Software companies hire these law-abiding hackers because they have all the skills that cybercriminals have and know all the tricks of the trade. They are brought in at the end of the testing phase to perform what is called penetration testing. This is where they attack the software, in all the clever and sneaky ways a real hacker would, to see where it may be vulnerable.
Once the White Hat hackers run their pentest, and either gain access to the data within the software or are unable to, they can report to the development team where the software performed well and where there may still be issues. Pentested software will be much better prepared to face real-world challenges than software that isn’t “hacked” in advance of its release.
4. Do Everything You Can To Protect Pii
One of the most important goals of secure software development is to protect Personally Identifiable Information (PII). This information, which can include social security numbers, addresses, credit card info, health data, and more, is exactly what cybercriminals are after, and securing it is paramount.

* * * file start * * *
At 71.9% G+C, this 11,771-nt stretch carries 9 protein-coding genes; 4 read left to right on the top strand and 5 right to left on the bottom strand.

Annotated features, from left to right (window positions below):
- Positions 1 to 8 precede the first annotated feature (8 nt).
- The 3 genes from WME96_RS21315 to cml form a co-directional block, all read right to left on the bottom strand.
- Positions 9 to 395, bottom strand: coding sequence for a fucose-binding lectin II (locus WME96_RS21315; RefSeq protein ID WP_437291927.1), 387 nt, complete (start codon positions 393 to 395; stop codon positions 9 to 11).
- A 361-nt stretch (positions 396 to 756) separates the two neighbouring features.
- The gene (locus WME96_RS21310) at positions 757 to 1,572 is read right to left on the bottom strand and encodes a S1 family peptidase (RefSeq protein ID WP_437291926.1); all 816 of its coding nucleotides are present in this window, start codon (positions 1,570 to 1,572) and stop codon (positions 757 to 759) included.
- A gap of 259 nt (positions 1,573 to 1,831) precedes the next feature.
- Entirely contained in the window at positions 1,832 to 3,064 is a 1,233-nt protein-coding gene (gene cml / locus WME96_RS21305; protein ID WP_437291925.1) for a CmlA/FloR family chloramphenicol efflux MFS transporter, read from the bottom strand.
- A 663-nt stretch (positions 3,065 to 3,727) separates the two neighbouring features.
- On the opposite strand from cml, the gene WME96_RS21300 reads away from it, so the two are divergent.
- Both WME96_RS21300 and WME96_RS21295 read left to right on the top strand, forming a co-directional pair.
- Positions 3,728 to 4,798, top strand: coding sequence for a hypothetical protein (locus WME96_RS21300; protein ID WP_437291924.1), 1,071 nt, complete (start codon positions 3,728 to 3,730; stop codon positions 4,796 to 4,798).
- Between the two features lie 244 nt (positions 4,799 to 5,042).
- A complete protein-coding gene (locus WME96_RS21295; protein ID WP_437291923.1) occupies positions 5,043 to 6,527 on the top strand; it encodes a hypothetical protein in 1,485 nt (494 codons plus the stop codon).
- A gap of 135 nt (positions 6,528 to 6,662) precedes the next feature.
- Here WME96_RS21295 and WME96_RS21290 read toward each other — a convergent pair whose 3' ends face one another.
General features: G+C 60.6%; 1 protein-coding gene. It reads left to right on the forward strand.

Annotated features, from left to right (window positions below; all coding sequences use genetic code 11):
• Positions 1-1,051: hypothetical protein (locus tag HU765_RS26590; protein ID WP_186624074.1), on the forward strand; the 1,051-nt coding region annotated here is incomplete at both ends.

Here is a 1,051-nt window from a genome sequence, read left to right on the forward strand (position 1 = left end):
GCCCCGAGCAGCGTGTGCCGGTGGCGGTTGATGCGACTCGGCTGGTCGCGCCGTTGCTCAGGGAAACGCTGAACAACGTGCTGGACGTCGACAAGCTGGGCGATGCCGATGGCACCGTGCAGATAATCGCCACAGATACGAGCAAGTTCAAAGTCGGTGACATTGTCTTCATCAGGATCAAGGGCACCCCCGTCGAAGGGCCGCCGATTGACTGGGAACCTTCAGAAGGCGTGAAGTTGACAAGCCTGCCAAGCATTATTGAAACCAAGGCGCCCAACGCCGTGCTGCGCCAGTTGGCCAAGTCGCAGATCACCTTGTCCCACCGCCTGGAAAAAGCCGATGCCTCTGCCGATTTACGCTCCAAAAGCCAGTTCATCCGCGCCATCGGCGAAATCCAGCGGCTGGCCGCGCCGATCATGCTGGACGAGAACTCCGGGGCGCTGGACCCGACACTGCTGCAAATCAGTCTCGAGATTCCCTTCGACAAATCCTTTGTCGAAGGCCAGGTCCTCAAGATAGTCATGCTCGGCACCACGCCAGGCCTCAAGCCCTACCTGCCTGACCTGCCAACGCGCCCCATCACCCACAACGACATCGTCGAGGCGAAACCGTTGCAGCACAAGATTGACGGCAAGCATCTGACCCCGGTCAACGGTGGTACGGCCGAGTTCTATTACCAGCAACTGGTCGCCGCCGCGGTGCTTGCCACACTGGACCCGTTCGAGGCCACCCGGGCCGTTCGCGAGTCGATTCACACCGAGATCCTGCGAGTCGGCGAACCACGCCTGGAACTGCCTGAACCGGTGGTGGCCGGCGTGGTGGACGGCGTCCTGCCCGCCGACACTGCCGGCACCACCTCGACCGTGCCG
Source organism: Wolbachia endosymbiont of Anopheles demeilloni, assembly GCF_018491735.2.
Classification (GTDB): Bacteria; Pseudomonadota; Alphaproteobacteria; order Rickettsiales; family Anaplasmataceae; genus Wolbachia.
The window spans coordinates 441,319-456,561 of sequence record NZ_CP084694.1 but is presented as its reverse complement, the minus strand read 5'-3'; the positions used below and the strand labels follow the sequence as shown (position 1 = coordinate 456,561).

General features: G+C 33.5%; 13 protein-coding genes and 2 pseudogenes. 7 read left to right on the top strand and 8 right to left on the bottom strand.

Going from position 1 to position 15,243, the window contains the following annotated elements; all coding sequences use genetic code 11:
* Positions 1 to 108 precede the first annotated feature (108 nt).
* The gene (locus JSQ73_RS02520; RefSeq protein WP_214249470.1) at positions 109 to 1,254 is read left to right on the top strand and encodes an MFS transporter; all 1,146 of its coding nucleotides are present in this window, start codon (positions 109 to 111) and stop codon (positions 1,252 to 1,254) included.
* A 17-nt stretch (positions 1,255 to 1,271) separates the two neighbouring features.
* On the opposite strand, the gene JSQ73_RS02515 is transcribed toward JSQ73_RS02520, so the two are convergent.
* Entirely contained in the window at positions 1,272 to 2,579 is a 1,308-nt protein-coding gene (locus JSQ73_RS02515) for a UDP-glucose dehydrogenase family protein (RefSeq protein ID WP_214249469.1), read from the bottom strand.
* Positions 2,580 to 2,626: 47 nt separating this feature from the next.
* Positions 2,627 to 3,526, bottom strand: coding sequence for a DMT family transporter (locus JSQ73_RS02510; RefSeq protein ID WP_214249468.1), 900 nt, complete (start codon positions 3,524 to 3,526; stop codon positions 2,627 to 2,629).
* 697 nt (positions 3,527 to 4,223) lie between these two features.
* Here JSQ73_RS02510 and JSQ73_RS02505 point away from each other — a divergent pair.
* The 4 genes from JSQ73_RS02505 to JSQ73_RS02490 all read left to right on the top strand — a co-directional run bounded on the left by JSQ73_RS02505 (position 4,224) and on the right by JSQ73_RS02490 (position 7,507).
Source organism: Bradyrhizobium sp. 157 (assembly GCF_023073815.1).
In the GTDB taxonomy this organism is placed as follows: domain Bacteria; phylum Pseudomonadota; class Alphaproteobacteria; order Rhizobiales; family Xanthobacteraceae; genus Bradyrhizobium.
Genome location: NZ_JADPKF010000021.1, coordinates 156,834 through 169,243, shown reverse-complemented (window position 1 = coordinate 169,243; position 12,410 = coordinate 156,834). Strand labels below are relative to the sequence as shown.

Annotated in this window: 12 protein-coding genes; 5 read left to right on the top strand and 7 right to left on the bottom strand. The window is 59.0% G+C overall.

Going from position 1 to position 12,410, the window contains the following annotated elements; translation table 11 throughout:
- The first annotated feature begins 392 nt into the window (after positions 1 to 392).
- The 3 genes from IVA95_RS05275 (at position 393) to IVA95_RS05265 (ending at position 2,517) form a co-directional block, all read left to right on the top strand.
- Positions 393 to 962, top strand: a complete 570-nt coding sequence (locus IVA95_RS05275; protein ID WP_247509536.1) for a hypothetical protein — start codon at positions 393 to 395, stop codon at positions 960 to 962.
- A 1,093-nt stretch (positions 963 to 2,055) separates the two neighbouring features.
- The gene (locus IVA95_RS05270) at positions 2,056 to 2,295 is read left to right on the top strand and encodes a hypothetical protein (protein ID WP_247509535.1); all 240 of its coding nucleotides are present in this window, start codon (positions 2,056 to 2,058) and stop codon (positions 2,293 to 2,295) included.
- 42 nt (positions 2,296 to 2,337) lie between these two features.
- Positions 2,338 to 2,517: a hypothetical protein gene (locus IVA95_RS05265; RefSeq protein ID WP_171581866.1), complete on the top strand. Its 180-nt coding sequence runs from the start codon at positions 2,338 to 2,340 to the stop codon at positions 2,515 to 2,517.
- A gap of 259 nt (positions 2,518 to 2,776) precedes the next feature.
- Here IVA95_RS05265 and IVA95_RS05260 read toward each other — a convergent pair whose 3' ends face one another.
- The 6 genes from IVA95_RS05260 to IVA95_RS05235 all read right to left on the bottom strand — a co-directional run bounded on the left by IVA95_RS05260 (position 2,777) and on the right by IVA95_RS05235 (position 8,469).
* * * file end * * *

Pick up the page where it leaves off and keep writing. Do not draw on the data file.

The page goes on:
The best way to do this is to ensure that the person using the software is who they say they are and ensure they are allowed to have access to the software or a given piece of the software. In the past, two-factor authentication was the best way to do this. This authentication process means that users must provide a user name and password (two factors) to gain access to the system. In 2021, this is too unsophisticated for software that deals with PII.
Today, Multi-factor Authentication (MFA) keeps software and data secure. This process may keep the user name and password system intact but also requires other factors to authenticate a user. These factors generally include a single-use, time-sensitive password sent to another known device of the authorized user. This makes it much harder for a hacker to gain access to software unless they are physically or remotely in control of a user’s mobile device as well as their username and password.
Secure software development is the name of the game in 2021. By following the best practices above, developers will be more likely to succeed at this goal. Employee training, testing with the right tools, ethical hacking, and multi-factor authentication are four of the ways they can do this.